This book attempts to construct bridges of communication and engagement between the fields of archaeology and history focused on a new understanding of Galilee. Chapter by chapter, Richard Horsley pieces together a picture of social relations in Galilee that is based upon and helps explain both the artifacts and the texts, and that takes fully into consideration the changing historical circumstances in the time of Jesus and the rabbis.
Format: Paperback Number of Pages: 256 Vendor: Continuum International Publication Date: 1996
Dimensions: 8 1/2 X 5 1/2 X 3/4 (inches) ISBN: 1563381826 ISBN-13: 9781563381829 Availability: In Stock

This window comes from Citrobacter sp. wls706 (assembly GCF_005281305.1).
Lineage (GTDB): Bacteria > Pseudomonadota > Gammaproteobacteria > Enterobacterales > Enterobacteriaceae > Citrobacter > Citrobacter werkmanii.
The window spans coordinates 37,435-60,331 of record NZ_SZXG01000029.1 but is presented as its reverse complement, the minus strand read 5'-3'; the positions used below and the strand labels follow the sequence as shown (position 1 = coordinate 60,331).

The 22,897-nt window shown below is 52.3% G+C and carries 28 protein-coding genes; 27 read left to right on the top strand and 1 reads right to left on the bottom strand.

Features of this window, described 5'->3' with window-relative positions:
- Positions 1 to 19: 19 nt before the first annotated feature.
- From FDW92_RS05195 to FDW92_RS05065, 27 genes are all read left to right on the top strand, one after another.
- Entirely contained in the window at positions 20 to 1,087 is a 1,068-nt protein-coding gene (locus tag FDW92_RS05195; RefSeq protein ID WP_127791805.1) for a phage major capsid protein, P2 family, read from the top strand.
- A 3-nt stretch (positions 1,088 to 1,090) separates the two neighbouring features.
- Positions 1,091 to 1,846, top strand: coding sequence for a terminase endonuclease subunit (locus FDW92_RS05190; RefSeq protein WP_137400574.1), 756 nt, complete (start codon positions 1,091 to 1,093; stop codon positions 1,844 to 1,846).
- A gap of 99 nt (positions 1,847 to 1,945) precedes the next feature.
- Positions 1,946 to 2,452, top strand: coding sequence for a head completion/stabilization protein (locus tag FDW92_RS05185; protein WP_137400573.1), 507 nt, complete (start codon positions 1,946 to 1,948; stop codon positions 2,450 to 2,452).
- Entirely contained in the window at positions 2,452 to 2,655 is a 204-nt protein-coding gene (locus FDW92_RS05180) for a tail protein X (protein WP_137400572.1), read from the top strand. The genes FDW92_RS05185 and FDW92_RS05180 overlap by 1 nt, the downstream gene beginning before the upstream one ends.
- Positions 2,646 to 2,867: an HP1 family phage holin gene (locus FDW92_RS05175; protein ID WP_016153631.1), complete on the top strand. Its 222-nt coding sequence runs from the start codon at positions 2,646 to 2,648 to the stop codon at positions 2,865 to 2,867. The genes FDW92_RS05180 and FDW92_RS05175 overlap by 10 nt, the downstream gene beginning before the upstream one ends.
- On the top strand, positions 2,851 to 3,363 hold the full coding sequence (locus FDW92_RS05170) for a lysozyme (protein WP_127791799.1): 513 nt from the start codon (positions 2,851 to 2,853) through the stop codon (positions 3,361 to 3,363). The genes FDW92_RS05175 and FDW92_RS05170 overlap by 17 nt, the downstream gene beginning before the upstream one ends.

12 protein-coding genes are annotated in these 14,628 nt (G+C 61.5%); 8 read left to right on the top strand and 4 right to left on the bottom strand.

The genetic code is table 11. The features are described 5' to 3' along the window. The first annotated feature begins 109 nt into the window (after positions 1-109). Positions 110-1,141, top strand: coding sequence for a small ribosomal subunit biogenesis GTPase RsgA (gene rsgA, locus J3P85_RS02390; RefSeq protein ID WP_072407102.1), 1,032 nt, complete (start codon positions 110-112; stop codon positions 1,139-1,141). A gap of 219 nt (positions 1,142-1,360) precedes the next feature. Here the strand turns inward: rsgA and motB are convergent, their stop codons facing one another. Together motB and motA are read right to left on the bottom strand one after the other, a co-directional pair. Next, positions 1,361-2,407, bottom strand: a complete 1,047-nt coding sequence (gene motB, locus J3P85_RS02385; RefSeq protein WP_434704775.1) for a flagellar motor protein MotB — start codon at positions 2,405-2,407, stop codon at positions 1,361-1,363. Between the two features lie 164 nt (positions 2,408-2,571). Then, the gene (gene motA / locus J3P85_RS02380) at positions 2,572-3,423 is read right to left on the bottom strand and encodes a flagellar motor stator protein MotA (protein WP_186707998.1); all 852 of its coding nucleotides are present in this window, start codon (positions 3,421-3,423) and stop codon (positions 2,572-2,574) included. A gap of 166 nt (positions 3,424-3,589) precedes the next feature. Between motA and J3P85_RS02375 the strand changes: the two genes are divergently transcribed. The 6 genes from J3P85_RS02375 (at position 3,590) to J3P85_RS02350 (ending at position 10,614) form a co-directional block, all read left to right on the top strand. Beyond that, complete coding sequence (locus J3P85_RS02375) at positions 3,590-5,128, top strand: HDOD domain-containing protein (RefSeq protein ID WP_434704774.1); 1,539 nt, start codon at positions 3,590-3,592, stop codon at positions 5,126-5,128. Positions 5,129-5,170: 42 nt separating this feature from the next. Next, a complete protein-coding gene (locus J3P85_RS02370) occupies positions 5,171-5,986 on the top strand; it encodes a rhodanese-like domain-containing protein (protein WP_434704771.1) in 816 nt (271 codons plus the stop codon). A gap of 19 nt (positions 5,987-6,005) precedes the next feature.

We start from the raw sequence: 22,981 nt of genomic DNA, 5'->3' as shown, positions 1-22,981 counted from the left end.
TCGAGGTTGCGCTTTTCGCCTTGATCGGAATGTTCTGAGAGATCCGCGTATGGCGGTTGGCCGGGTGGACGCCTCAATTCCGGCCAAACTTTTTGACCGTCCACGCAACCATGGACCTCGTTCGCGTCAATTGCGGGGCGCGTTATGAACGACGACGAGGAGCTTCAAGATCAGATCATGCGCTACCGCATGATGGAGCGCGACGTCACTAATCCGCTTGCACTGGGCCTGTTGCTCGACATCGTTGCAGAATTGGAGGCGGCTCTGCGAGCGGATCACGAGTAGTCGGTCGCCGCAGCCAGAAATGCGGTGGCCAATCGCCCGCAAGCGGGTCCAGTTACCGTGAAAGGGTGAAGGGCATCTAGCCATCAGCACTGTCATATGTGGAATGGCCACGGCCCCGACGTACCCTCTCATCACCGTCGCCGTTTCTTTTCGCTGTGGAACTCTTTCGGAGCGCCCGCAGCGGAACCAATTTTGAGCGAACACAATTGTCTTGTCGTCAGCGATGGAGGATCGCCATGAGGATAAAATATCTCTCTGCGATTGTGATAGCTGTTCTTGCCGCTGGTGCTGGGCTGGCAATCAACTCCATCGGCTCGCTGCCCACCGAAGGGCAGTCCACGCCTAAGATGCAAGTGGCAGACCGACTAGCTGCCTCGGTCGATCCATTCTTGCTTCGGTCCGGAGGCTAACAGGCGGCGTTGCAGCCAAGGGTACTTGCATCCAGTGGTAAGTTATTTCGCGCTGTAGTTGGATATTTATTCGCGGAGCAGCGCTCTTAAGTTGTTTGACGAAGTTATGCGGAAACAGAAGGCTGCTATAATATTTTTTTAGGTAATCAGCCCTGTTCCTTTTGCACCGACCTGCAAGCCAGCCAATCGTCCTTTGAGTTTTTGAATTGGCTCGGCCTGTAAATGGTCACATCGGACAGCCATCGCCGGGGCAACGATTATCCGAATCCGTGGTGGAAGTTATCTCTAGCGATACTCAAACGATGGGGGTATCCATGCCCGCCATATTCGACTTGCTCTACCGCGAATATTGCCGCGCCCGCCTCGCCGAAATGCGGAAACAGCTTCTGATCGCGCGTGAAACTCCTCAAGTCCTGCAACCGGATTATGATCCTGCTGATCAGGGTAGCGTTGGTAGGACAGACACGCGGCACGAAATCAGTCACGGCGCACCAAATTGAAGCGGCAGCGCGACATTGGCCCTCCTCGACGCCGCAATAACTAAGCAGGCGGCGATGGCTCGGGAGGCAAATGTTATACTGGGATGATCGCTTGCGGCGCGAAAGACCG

In this book Richard Horsley attempts to construct bridges of communication and engagement between the fields of archaeology and history focused on a new understanding of Galilee. He contends that neither the material nor the textual remains from Galilee can be adequately understood without consideration of the prevailing patterns of power relations in Galilee, Palestine, and the Roman Empire. He also uses recent work in the wider field of anthropological archaeology to reconfigure and reinterpret key findings of archaeological excavations in Galilee. Chapter by chapter Horsley constructs a picture of social relations Galilee that is based upon and helps explain both the artifacts and texts, and that takes fully into consideration the changing historical circumstances between the time of Jesus and the rabbis. Chapter 1 sketches the history of Galilee from biblical times through late antiquity; chapter 2 examines the character of the cities constructed during the lifetime of Jesus and their economic and cultural impact on the people; chapter 3 challenges archaeological and textural interpretations that tend to assume a " market model of economic life in Galilee; chapters 4 and 5 portray the villages of Upper and Lower Galilee respectively, exploring the numerous indications of conflicts between the villages and cities in the first century; chapter 6 reviews archaeological reports on synagogue buildings in Galilee with attention to date, architectural style, and decor; chapter 7 reexamines the evidence for the relative use of Hebrew, Aramaic, and Greek in Galilee. Here, then, is an accessible new picture of Galilee that sheds light on the social context in which Jesus and the rabbis lived and functioned. Richard A. Horsley is Professor of Classics and Religion at the University of Massachusetts, Boston, and author of Galilee: History, Politics, and People published by Trinity Press.